From Physics magazine:

By Erika K. Carlson

Advances in quantum information science have brought on the possibility of a quantum internet—networks that carry information via photons in superpositions of states, called qubits, rather than the 0’s and 1’s that today’s networks shuttle from place to place.

In the last decade or so, researchers around the world have taken big steps toward building quantum networks. While many groups have started testing small networks tens of miles in size, major obstacles, including the need to develop a key piece of hardware, lie in the way of larger quantum networks. “There’s still lots of research to be demonstrated,” says Gabriella Carini of Brookhaven National Laboratory, New York, an organizer of a “Quantum Internet Blueprint Workshop” that took place in February. “But if you don’t have a vision, all the pieces won’t talk together.” The workshop was a step toward “establishing a nationwide quantum internet” in the US, an effort that has gained momentum with the National Quantum Initiative Act in 2018 and the recent budget request by the Trump administration to fund plans for a quantum internet.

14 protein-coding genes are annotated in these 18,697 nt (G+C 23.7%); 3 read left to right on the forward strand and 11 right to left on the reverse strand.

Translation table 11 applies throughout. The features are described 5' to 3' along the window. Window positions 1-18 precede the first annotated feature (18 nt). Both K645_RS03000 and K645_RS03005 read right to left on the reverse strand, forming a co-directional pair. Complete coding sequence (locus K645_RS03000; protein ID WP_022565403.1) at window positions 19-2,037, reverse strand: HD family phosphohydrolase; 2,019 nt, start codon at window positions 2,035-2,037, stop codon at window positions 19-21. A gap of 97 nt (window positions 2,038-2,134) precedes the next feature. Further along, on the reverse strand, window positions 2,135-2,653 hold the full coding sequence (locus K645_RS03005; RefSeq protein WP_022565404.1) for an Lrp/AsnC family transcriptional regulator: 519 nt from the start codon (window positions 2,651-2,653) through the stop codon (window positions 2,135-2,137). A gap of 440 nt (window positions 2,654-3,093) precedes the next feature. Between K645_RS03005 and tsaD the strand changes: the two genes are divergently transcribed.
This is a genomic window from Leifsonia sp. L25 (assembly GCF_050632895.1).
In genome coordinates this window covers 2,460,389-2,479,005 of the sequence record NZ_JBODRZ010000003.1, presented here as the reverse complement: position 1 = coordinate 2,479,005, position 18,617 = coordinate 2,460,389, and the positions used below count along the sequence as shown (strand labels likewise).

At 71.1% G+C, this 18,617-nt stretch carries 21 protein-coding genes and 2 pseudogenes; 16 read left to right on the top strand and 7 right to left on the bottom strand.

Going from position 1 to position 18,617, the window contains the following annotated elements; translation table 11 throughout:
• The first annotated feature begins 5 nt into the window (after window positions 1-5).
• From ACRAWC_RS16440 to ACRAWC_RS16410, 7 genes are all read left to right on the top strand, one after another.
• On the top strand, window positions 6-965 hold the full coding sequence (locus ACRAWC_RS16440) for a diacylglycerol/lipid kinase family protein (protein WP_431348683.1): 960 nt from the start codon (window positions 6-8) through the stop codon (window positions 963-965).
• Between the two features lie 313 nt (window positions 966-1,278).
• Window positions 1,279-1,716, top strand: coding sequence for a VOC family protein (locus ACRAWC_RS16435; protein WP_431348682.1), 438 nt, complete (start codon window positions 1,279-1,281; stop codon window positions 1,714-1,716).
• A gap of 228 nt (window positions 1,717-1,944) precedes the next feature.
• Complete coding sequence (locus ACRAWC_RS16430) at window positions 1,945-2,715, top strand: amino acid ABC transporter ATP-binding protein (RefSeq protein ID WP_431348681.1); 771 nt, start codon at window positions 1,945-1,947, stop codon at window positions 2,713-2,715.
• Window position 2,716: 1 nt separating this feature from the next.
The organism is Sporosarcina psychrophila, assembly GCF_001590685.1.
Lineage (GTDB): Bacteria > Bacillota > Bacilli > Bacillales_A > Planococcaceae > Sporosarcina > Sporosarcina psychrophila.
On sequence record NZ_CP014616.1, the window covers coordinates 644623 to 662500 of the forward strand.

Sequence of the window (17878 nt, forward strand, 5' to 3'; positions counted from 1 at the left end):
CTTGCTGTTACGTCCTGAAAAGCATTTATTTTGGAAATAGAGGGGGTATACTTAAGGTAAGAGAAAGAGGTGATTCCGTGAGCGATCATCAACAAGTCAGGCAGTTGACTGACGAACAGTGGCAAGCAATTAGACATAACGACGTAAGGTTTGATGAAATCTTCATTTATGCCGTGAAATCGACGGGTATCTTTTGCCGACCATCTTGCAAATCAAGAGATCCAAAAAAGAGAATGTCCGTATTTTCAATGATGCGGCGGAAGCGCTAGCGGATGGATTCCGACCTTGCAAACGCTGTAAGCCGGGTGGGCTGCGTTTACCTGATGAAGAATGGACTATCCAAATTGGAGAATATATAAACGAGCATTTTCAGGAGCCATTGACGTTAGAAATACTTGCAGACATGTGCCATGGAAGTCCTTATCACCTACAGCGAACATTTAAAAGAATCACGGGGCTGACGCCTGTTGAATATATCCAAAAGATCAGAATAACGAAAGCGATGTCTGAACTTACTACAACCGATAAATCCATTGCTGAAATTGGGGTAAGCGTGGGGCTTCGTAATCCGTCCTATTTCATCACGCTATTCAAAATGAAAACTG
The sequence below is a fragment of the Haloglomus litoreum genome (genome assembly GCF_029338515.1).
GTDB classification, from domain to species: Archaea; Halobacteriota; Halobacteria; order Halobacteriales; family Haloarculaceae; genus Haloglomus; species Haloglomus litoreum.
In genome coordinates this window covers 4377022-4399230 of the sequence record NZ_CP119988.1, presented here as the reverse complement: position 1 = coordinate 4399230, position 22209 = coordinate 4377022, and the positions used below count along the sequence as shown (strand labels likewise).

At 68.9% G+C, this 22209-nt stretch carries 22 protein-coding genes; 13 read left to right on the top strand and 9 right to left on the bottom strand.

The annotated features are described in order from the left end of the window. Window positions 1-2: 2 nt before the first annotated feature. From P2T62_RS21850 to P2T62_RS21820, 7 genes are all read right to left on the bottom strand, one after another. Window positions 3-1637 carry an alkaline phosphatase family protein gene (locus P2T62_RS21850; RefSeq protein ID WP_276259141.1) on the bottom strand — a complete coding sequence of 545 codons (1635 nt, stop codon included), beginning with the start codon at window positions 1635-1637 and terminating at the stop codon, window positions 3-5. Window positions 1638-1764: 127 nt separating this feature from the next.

The appeal of quantum networks lies in both immediately practical applications and potential advances for basic science research. One of the clearest applications is the ability to send secure messages without the threat of eavesdroppers. Because information is encoded with superpositions of states, any interception of a message would make qubits’ wave functions collapse, signaling that the message was intercepted.

Qubits can also encode more information than classical bits, so quantum networks could potentially carry higher densities of information more efficiently. “It’s a fundamentally new way to connect information,” says David Awschalom, a researcher at the University of Chicago and Argonne National Laboratory who is working on a quantum network effort in the Chicago area. Quantum networks could advance developments in remote-sensing technology and telescopes as well as applications that scientists don’t yet realize. A quantum internet could be “another revolution at the same level as the classical internet,” Carini says.

However, the same properties that make quantum networks useful present significant challenges. Ground-based networks, whether classical or quantum, often use optical fibers to direct information from place to place in the form of photons. As photons travel through a network, some will be lost over time as a result of impurities in the fibers, weakening the signal. In classical networks, devices called “repeaters” intermittently detect the signal, amplify it, and send it off again. But for information carried by photons in superpositions of states, or qubits, “it’s not possible to read the signal without perturbing it,” Awschalom says.

Read more at Physics magazine.